Coronavirus infections again rising in King County. No cause for alarm yet, health officials say

COVID-19 infections are again on the rise in King County as omicron’s more infectious subvariant, BA. 2, continues to spread throughout Washington state — but there’s no cause for alarm yet, according to the county’s top health officer.

The county’s COVID trends have stayed fairly consistent for the past couple months, after the surge of the omicron variant peaked in early to mid-January. Dr. Jeff Duchin, King County’s health officer, said that virus levels were plateauing up until last week.

“There has been a clear change in the trend direction in King County,” Duchin said. “For the first time in awhile now, we’re seeing small but measurable increases in cases.”

Over the past week, the county saw a 42% increase in infections, from 175 to 250 daily cases, according to the county’s COVID data dashboard. While the county’s data dashboard initially also recorded a slight uptick in daily hospitalizations earlier in the week, Public Health — Seattle & King County spokesperson Sharon Bogan said Wednesday night that hospitalizations over the past seven days remain stable without an increasing trend, and that the apparent rise in hospitalizations hadn’t been “verified with medical record review.”

More on the COVID-19 pandemic

During the height of the region’s rise in omicron cases, the county was reporting more than 6,600 daily cases and 60 daily hospitalizations.

COVID deaths, meanwhile, are down about 36% — steadily declining for the past month. Public Health — Seattle & King County spokesperson Gabriel Spitzer added that the county’s hospital capacity has recently increased while COVID numbers were falling, “lessening the impact on the health care system.”

The county’s public health teams are paying “serious attention” to the slight increase, but residents shouldn’t panic at this point, Duchin said.

“I really do want to emphasize ‘small (increases),’ because these numbers are still lower than they’ve been since the delta surge,” he said. ” … We’ve known that future surges of unpredictable severity and duration are to be expected.”

However, statewide cases and hospitalizations are decreasing, state Secretary of Health Dr. Umair Shah said during a news briefing Wednesday. Washington is averaging about 439 daily cases and 30 daily hospitalizations, similar to the summer lows before the delta surge last year.

COVID patients account for about 6% of the state’s hospital beds, compared with about 30% in late January. Less than a dozen COVID patients are on ventilators, according to the Washington State Hospital Association. General hospital capacity, however, remains high as patients are admitted for delayed care and influenza cases increase, the hospital association said this week.

“That said, we’re also watching BA. 2 across the country and across the globe,” Shah said. “It’s true that BA.2 has become the dominant strain for COVID-19 positive cases in the state of Washington.”

According to UW Medicine’s virology lab, the largest genomic sequencing lab in the state that’s been tracking COVID levels since the beginning of the pandemic, the region is seeing BA.2 in about 51.4% of COVID samples recently sequenced, said Pavitra Roychoudhury, acting instructor at the UW’s Department of Laboratory Medicine and Pathology.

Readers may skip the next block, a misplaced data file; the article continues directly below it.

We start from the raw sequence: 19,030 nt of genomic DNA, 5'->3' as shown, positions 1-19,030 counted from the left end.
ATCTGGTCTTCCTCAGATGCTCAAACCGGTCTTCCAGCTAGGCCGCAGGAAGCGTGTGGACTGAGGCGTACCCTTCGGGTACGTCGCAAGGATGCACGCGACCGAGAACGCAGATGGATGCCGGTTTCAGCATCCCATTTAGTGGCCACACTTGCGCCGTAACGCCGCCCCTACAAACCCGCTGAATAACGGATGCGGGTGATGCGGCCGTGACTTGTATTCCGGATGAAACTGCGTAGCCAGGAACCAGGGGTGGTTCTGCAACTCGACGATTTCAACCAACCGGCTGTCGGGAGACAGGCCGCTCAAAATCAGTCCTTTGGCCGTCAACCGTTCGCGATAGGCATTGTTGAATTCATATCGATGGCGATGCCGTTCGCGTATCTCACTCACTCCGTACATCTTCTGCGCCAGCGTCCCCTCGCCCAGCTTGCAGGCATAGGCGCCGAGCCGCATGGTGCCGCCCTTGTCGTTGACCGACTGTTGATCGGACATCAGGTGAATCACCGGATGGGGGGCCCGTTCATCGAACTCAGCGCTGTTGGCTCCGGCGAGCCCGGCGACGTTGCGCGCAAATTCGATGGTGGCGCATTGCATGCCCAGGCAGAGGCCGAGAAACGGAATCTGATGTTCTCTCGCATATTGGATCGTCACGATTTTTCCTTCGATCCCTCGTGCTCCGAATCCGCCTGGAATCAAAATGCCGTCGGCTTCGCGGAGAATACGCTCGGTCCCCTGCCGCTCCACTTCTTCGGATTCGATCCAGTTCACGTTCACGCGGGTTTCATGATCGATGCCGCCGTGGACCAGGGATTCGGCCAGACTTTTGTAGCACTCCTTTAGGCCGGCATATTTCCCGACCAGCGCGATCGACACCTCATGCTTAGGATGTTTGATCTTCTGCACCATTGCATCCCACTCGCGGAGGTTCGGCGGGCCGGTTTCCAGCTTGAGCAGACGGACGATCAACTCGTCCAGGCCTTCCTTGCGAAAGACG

She noted the levels are fairly consistent with national estimates for the United States.

“Since BA. 2 is more transmissible than BA. 1, we’d expect it to replace BA. 1 eventually,” Roychoudhury wrote in an email.

The subvariant, which first emerged in the U.K. in December, appears to be about 30% more transmissible than its original strain — although early data suggests BA.2 infections are more mild, local and national researchers have said.

Still, the subvariant’s increased proportionality doesn’t yet appear to be driving up hospitalization numbers statewide, according to Shah.

While it’s too soon to tell what the significance of recent increases will be, Duchin encouraged the public to continue paying close attention to the county’s COVID trends and keep certain mitigation strategies in mind, including getting vaccinated and boosted.

The Food and Drug Administration on Tuesday authorized a second COVID booster shot for those 50 and older or certain younger people with severely weakened immune systems if it’s been at least four months since their last vaccination.

The Centers for Disease Control and Prevention also later recommended the shot, which means as of Wednesday morning, eligible Washingtonians can receive another booster.

Duchin noted that getting the primary series and the first booster, when eligible, is the “most important” step people can take to protect against severe illness and death.

Also important, he said, are improving indoor air quality, wearing high-quality face masks for people at increased risk of COVID, and testing and isolating if symptoms arise.

“This recent change … is cause for awareness and people need to be reminded that COVID-19 is still with us and still poses a risk to vulnerable people,” Duchin said. “It’s unlikely we’ll see a surge as bad as the recent omicron surge, but it’s really impossible to predict.”

Correction: A previous version of this story reported that daily hospitalizations in King County had seen a slight increase, but Public Health — Seattle & King County later acknowledged that data at the time hadn’t been verified. After data was verified with medical records, the public health department said there hadn’t been an increase in hospitalizations.